Christmas goes way past the presents for many people — and for some, that’s so much the case that they’re advocating for giving up that part of the holiday altogether.
Alexia Tibbs from Somerset, England, told The Independent that her family stopped exchanging gifts last year because her kids “get so much” to the point where her daughter Lyra, 3, “completely lost interest in her presents.”
“Our family gets bigger and bigger each year and I hate to waste money on presents no one wants,” she added in her remarks to the U.K. outlet.
Instead, the mother of two (Tibbs also has a son named Reuben, 8 months) donates chickens to a rural African community — and as she tells The Independent, the absence of gifts doesn’t faze her family in the least when it comes to getting in the spirit of the holiday.
“I love Christmas and it’s still really fun. This year we’re going to do up the shed like Santa’s grotto. He’s not going to be giving out Christmas crap but it’ll be fun, we’ll see friends and I’ll still have my Christmas playlist,” she said.
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“For my extended family I think not giving presents is a bit of a relief. We can just enjoy spending time together,” remarked Tibbs, 35.
Speaking with The Independent, Waste and Resource Action Programme (WRAP) representative Richard Clapham called the no-Christmas-gift movement an “awakening” that is happening among many.
“They’re increasingly looking for experiences rather than ‘stuff,’ ” he said. “I think this is partly driven by their concern for the planet but also because they already have so much stuff.”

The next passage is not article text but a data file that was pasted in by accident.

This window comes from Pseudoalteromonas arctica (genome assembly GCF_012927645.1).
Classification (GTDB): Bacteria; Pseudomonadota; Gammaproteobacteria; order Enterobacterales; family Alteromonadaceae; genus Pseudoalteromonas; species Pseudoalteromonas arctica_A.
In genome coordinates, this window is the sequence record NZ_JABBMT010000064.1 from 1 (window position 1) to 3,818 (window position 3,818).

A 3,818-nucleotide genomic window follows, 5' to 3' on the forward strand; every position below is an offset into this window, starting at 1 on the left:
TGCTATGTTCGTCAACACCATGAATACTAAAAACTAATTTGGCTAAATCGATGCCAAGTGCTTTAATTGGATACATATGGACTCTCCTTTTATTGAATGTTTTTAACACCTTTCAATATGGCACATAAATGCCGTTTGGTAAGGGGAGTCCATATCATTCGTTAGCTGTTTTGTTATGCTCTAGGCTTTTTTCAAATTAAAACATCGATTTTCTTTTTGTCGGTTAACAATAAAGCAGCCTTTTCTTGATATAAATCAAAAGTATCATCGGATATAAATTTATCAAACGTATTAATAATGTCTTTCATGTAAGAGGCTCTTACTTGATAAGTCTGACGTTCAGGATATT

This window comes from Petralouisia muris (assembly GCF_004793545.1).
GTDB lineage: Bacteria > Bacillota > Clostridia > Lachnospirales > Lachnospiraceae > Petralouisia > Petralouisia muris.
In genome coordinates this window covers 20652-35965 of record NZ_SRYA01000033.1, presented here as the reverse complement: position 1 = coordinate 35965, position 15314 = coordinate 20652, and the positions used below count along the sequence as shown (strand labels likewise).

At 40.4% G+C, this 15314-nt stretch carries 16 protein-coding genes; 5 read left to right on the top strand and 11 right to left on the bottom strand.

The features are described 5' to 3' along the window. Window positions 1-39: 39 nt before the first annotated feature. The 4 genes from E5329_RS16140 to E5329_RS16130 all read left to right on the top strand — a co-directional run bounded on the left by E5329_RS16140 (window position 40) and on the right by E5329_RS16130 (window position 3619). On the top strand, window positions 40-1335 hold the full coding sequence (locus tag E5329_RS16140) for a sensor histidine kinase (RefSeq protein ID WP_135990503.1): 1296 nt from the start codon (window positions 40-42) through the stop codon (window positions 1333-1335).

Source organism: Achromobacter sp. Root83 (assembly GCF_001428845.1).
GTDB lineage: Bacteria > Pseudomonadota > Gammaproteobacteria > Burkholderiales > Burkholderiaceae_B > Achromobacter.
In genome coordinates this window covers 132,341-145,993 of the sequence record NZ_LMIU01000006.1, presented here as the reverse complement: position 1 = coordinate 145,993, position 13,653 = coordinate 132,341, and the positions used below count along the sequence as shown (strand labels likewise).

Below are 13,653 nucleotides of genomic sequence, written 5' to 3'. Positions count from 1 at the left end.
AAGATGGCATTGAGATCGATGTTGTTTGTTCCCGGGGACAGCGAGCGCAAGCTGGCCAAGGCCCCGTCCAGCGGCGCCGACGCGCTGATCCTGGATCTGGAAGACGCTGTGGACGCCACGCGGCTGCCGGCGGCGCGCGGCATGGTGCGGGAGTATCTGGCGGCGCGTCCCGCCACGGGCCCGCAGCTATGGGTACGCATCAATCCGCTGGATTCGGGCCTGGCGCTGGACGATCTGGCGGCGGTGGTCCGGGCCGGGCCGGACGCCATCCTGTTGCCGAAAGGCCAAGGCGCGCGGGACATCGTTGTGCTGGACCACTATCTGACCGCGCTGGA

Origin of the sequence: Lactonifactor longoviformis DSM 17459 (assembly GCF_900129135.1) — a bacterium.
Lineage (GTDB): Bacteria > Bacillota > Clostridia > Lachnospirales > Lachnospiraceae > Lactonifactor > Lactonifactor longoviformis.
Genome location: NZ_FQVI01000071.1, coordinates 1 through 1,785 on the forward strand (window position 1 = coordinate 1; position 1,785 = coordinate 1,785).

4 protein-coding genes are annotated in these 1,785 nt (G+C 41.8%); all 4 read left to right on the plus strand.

One such planet-conscious consumer is David March, who hails from North Yorkshire, England, and told The Indepndent, “When I started working in 1977 I brought presents for all my nephews and nieces and it cost me a whole week’s wages. I used to be the same as anyone else.”
“When I heard people talking about the environment, I thought they were just bloody hippies. But then in 1985 I heard about global warming and knew we were in trouble,” added March, 59.
“It’s so over the top and then two days later it’s gone,” Jane Ruessman of Buckinghamshire, England, told The Independent of the Christmas holiday. “I am quite concerned about climate change and I think it’s all part of the same thinking — we’ve got to take a few steps back and live more simply.”
Clapham pointed out that although “We all like to show our appreciation of friends and relatives by finding them the perfect gift,” it would be good to “remember that presents don’t have to be ‘things.’ “
“With a bit of imagination, you can create a gift that will be valued for the thought that has gone into it as well as the enjoyment it brings — and it won’t end up gathering dust,” he told The Independent.
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